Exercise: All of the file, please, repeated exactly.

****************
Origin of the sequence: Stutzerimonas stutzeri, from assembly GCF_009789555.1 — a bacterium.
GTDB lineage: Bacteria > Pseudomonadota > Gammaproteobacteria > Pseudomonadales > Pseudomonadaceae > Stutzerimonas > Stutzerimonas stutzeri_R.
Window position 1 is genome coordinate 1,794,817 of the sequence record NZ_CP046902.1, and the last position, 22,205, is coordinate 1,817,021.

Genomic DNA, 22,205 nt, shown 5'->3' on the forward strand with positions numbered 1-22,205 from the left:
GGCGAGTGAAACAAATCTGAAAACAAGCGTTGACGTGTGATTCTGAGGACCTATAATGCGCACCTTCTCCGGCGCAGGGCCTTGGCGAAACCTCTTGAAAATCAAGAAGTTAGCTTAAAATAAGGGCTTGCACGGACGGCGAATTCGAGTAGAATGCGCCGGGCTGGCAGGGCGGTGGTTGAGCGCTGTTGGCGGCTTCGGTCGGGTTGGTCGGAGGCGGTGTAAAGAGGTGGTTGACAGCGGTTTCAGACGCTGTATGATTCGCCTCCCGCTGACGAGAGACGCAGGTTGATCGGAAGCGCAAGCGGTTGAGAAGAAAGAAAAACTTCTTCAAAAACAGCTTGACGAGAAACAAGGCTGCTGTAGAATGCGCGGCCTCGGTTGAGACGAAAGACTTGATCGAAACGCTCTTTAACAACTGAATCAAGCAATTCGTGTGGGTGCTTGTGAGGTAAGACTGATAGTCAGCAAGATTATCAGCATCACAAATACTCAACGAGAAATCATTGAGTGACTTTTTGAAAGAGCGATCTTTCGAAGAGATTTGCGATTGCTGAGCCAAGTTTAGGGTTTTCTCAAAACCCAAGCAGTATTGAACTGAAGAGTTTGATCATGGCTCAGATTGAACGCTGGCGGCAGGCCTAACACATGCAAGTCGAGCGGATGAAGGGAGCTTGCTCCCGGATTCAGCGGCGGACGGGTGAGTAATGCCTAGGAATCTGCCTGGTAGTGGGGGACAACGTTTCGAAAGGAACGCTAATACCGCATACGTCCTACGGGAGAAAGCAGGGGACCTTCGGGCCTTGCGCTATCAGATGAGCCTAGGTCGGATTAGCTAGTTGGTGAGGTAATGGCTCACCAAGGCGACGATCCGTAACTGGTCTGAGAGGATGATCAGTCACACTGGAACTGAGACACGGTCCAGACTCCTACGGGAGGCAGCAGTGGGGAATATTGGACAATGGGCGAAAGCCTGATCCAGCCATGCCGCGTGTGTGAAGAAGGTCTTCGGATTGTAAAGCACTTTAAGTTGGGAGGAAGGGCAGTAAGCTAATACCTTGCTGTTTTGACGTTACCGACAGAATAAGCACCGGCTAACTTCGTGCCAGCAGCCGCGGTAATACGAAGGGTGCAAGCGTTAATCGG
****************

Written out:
Origin of the sequence: Stutzerimonas stutzeri, from assembly GCF_009789555.1 — a bacterium.
GTDB lineage: Bacteria > Pseudomonadota > Gammaproteobacteria > Pseudomonadales > Pseudomonadaceae > Stutzerimonas > Stutzerimonas stutzeri_R.
Window position 1 is genome coordinate 1,794,817 of the sequence record NZ_CP046902.1, and the last position, 22,205, is coordinate 1,817,021.

Genomic DNA, 22,205 nt, shown 5'->3' on the forward strand with positions numbered 1-22,205 from the left:
GGCGAGTGAAACAAATCTGAAAACAAGCGTTGACGTGTGATTCTGAGGACCTATAATGCGCACCTTCTCCGGCGCAGGGCCTTGGCGAAACCTCTTGAAAATCAAGAAGTTAGCTTAAAATAAGGGCTTGCACGGACGGCGAATTCGAGTAGAATGCGCCGGGCTGGCAGGGCGGTGGTTGAGCGCTGTTGGCGGCTTCGGTCGGGTTGGTCGGAGGCGGTGTAAAGAGGTGGTTGACAGCGGTTTCAGACGCTGTATGATTCGCCTCCCGCTGACGAGAGACGCAGGTTGATCGGAAGCGCAAGCGGTTGAGAAGAAAGAAAAACTTCTTCAAAAACAGCTTGACGAGAAACAAGGCTGCTGTAGAATGCGCGGCCTCGGTTGAGACGAAAGACTTGATCGAAACGCTCTTTAACAACTGAATCAAGCAATTCGTGTGGGTGCTTGTGAGGTAAGACTGATAGTCAGCAAGATTATCAGCATCACAAATACTCAACGAGAAATCATTGAGTGACTTTTTGAAAGAGCGATCTTTCGAAGAGATTTGCGATTGCTGAGCCAAGTTTAGGGTTTTCTCAAAACCCAAGCAGTATTGAACTGAAGAGTTTGATCATGGCTCAGATTGAACGCTGGCGGCAGGCCTAACACATGCAAGTCGAGCGGATGAAGGGAGCTTGCTCCCGGATTCAGCGGCGGACGGGTGAGTAATGCCTAGGAATCTGCCTGGTAGTGGGGGACAACGTTTCGAAAGGAACGCTAATACCGCATACGTCCTACGGGAGAAAGCAGGGGACCTTCGGGCCTTGCGCTATCAGATGAGCCTAGGTCGGATTAGCTAGTTGGTGAGGTAATGGCTCACCAAGGCGACGATCCGTAACTGGTCTGAGAGGATGATCAGTCACACTGGAACTGAGACACGGTCCAGACTCCTACGGGAGGCAGCAGTGGGGAATATTGGACAATGGGCGAAAGCCTGATCCAGCCATGCCGCGTGTGTGAAGAAGGTCTTCGGATTGTAAAGCACTTTAAGTTGGGAGGAAGGGCAGTAAGCTAATACCTTGCTGTTTTGACGTTACCGACAGAATAAGCACCGGCTAACTTCGTGCCAGCAGCCGCGGTAATACGAAGGGTGCAAGCGTTAATCGG